Inspire, Fall 1994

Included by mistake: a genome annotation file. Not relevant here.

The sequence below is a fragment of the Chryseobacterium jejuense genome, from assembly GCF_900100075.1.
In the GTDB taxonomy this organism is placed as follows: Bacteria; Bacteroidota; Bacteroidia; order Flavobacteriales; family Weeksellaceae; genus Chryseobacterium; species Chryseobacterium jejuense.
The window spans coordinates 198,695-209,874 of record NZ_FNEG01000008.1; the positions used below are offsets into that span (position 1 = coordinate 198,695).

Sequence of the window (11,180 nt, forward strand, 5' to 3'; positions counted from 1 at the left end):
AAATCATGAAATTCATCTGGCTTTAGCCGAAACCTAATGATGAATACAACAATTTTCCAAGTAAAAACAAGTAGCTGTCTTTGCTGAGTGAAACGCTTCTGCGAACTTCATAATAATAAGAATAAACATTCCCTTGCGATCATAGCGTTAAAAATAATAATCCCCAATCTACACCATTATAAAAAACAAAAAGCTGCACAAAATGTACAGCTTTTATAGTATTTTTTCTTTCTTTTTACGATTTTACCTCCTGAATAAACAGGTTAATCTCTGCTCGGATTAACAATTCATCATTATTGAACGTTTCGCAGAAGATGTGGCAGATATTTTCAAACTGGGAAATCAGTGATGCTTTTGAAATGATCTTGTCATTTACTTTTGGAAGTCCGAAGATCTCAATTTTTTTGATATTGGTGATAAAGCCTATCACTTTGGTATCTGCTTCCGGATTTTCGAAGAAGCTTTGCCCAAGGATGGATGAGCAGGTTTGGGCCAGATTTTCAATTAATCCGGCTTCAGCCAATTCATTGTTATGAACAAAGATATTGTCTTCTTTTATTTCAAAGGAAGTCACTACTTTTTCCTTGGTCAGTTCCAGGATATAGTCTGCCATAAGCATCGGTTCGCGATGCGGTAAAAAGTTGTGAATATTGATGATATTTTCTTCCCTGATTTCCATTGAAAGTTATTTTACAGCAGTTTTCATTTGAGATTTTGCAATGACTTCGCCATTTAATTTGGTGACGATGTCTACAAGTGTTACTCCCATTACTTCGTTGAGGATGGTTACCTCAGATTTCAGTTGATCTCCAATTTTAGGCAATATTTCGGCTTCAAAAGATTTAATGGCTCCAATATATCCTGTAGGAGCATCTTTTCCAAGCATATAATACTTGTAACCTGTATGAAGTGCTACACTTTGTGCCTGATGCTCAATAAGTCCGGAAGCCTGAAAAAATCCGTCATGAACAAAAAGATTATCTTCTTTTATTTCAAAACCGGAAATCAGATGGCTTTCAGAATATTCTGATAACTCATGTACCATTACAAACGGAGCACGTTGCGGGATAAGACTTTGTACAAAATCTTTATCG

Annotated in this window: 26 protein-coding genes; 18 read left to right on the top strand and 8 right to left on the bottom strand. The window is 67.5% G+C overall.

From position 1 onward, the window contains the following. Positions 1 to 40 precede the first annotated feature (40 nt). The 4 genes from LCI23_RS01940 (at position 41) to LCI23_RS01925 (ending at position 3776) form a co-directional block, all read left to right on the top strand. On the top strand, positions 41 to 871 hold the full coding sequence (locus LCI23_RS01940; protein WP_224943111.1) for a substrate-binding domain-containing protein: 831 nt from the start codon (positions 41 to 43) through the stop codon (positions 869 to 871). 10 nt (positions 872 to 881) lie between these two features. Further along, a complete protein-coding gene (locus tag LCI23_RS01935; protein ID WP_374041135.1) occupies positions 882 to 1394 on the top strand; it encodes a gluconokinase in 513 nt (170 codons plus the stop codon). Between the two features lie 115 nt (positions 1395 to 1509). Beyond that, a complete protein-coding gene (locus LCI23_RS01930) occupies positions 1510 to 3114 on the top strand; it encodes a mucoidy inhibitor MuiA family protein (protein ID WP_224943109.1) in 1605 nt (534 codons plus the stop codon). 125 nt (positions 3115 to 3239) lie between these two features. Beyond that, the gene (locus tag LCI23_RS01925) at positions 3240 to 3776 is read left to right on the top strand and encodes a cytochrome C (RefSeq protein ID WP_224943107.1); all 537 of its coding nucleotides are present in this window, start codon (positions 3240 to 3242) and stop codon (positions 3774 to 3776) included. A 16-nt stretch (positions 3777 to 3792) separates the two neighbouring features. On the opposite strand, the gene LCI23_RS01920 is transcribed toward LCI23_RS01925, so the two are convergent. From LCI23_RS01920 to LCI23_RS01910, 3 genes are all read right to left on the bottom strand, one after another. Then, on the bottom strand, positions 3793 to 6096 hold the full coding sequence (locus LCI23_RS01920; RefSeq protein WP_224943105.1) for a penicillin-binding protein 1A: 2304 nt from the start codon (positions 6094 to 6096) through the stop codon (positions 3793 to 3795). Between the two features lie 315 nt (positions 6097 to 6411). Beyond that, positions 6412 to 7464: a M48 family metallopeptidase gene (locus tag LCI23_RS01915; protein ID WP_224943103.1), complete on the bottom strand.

Specializing In Education erri Van Beveren'88 received a master of arts in education from Regent University in Virginia Beach,Virginia,itiMay ofthis year. But Terri has followed a non-traditional path in the area ofeducation by specializing in learning disabilities and reading.She completed her master of arts degree in two years while continuing to teach at the Discovery Center for Norfolk Christian School in Norfolk, Virginia. During the spring of 1988,she received her first exposure to learning-disabled students while doing her Cedarville student teaching at Christiansen Academy in Venezuela.That is where Terri learned about the National Institute for Learning Disabilities(NILD). NILD is a Christian-founded organization specializing in perceptual deficit training using one-on-one therapy with average to above average students who struggle with learning disabilities. After going back to Venezuela for two consecutive summers oftraining with NILD and teaching at Dayton Christian School for a year,Terri met with the director of NILD.Terri states that through all these events she knew God was directing and preparing her for a teaching ministry with learning disabled students. During the summer of 1994, Terri had the opportunity to co-teach the NILD curriculum in Springfield, Massachusetts. "Expect God To Act" is the motto of NILD,and Terri holds to that philosophy on a daily basis as she spends two and three hours with her students in individual sessions."As a Christian,I am able to build relationships which open doors for discipleship. Since we work on weaknesses in learning, it is easier for my students to open up with me and work on spiritual weaknesses." Terri plans to continue her work at mu? and the Discovery Center through the 1994-95 school year. Dad Volunteers To Teach Kids Computers teve'77 and Denise Gidley noticed a big difference in their daughter Angela's interest in computers after she took an after-school computer workshop.Ofcourse, part ofthe reason may be that Steve volunteered to teach the workshop at Western Row Elementary School in Mason, Ohio. After enrolling in the first session,fifth-grader Angela helped her dad as an aide in the next session. Steve is a network analyst with Community Mutual Insurance in Cincinnati,Ohio,and has extensive experience training adults to use computers. He volunteered because,"It doesn't seem to matter what area you get into, you need to know computers to advance yourself. Students who know them best are going to have an edge."Steve found that the elementary students learned faster than adults."Watching the kids learn wasfun. They had no preconceived notions of what certain keys should do,unlike adults who already know how to type. But keeping the kids' attention was tougher." After teaching 64 children in afternoon sessions,Steve is content now to work with Angela and her three brothers, Jeremy,Benjamin,and Andrew,on their home computer. Ministering With Words In Ilungary 'I Cedarville College Department Of Education Alumni And Friends Statistics Assist Cedarville Debbie Rotman,senior elementary education major(right), congratulates a Hungarian student who completed her English course at Debrecen Baptist Church. or the third consecutive summer,the Debrecen Baptist Church in Debrecen,Hungary invited a Cedarville College Missionary Internship(MIS) team to teach English to Hungarians.This has been an effective outreach program ofthe church.The goal is to reach nationals who would not otherwise come to the church but who wish to take advantage ofthe opportunity to learn or refine their English as a second language. This year's Cedarville team found their students friendly and eager to learn.The Hungarian participants included adults, teens,and upper elementary children,and some ofthose who completed the first four-week session returned for the second three-week session. A few ofthe Hungarian students who were Christians shared in class and even initiated conversations as the Lord provided opportunities for witness. Dr.Merlin Ager,chair of Cedarville's Department of Education,led the eight-member team ofstudents who did the actual teaching. A typical school day consisted of morning and evening small classes and a large group meeting.Team members incorporated Scripture,Bible stories,choruses,and skits. Debbie Rotman,senior elementary education major, noted that one especially meaningful activity for her was learning John 3:16 in Hungarian as her students learned the verse in English.The team also led activities at extracurricular game times and met with youth groups. As a result ofthe teams' ministry,four Hungarians accepted the Lord as their Savior."The next day," Debbie explains,"we talked about growing as a Christian.One ofthe boys who had accepted the Lord said that he had already told somebody about Christ the day before!" Note: Thanks to CedarNet,the College's campuswide computer network,and its connection with Internet, the worldwide information highway, this MISteam to Hungary was thefirst to have the opportunity to communicate with theirfamilies through electronic mail(e-mail). Team members Debbie Rotman and Cherish Clark were able to send e-mail messages to theirfamilies in Cedarville and receive responses. Marla Perkins corresponded through e-mail with herfamily in Ithaca, New York The K.L.T.E. University in Debrecen provided the computerfacilities. III Education usually numbers in the top five of all majors declared at Cedarville.In fall quarter 1993,371 students declared education as their major choice,second only to business administration(423). • Elementary education was the top declared major choice for the overall student body, with 15% ofstudents declaring this as their major.The top choice for women was also elementary education. II Education is one ofthe top five departments ofgraduatesfrom June 1988 through June 1993 with • Educatio dep of ac t_onsec pCela F or a group ofeducators who are alumni and friends ofCedarville College, assisting means serving on the Teacher Education Advisory Board for the Department ofEducation at Cedarville College.Chaired by Roy Schmunk,retired superintendent for Clark County Schools,the advisory board serves the college in a two-fold capacity. First, the committee fulfills the requirements which the State Department ofEducation holds for every institution of higher learning that teaches education in the state ofOhio.Secondly,the committee serves as a direct line ofcommunicati etween practitioners of education and the instituti The Teacher EduAti n cruiting too Ced uallylookfs to rd attending ewe to increase th interested in Cedarv onthly meetings, me the department chair,D discuss a number of iss hanges and formal eva ecently,the committ el in advising the D ing state appro n. lum in the area special education co The 1993-94 Advisory Board was composed of 16 members including Dr. Merlin Ager'60,Dr. Shirley Schneider'86H,Lee Reno'71,Ken Carlton'74,Don Dunstan'67,Lisa Davidson '89,Dr.Sharon Eimers, Tim Greenwood'73,Bill Hayes,Tim Heaton,Peggy James,Karen King'84,Tom McGinnis'69,and Roy Schmunk.Two education students are also included on the Advisory Board.Thanks for your service to the Cedarville College Education Department! ed as one ofthe top three first anticipated fields Cedarville Colle curriculum in s specific learning behaliorally han d‘v,;4011olp mentalI v Board is also a liege. Members ents to direct mbers also rity students partment. At update from '60,and curricular program. the ground ucation •Certification from Cedarville qualifies graduates to teach in special education in grades K-12. • Cedarville graduates already have hands-on experience in the classroom,valued highly by employers.Special education majors have two student-teaching opportunities before they graduate—one in a special education class and one in a traditional class. • • re. erlt Inc to ir In 1989,James Pawelski received the Faculty Scholarship Awardfor graduating with the highestgrade point average. Alumni Continue To Learn A good education promotes and encourages life- long learning in many ofour alumni.Several graduates and non-graduates continue to pursue academic progress and success through continued coursework and seeking of advanced degrees. The"Alumnotes"section ofthe Inspire is full ofsuch reports. One such alumnus,James Pawelski'89,has been awarded a Fulbright Grant for 1994-95.Individuals are selected on the basis ofacademic and professional qualification,as well as their ability and willingness to share ideas and experiences with people of diverse cultures. After six weeks oflanguage work in Germany, James will begin studying philosophy at the Justus-Liebeig- Universitat-Giessen. He will continue work on his dissertation on the thought of American philosopher and psychologist William James and study the success of American philosophy in Germany. Each year,the Fulbright Program awards some 5,000 grants to American students,teachers,and scholars to study,teach,and conduct research around the world. Scholarships are awarded through open competition and administered by the U.S. Information Agency. Congratulations and best wishes to all our alumni in their endeavors oflife-long learning!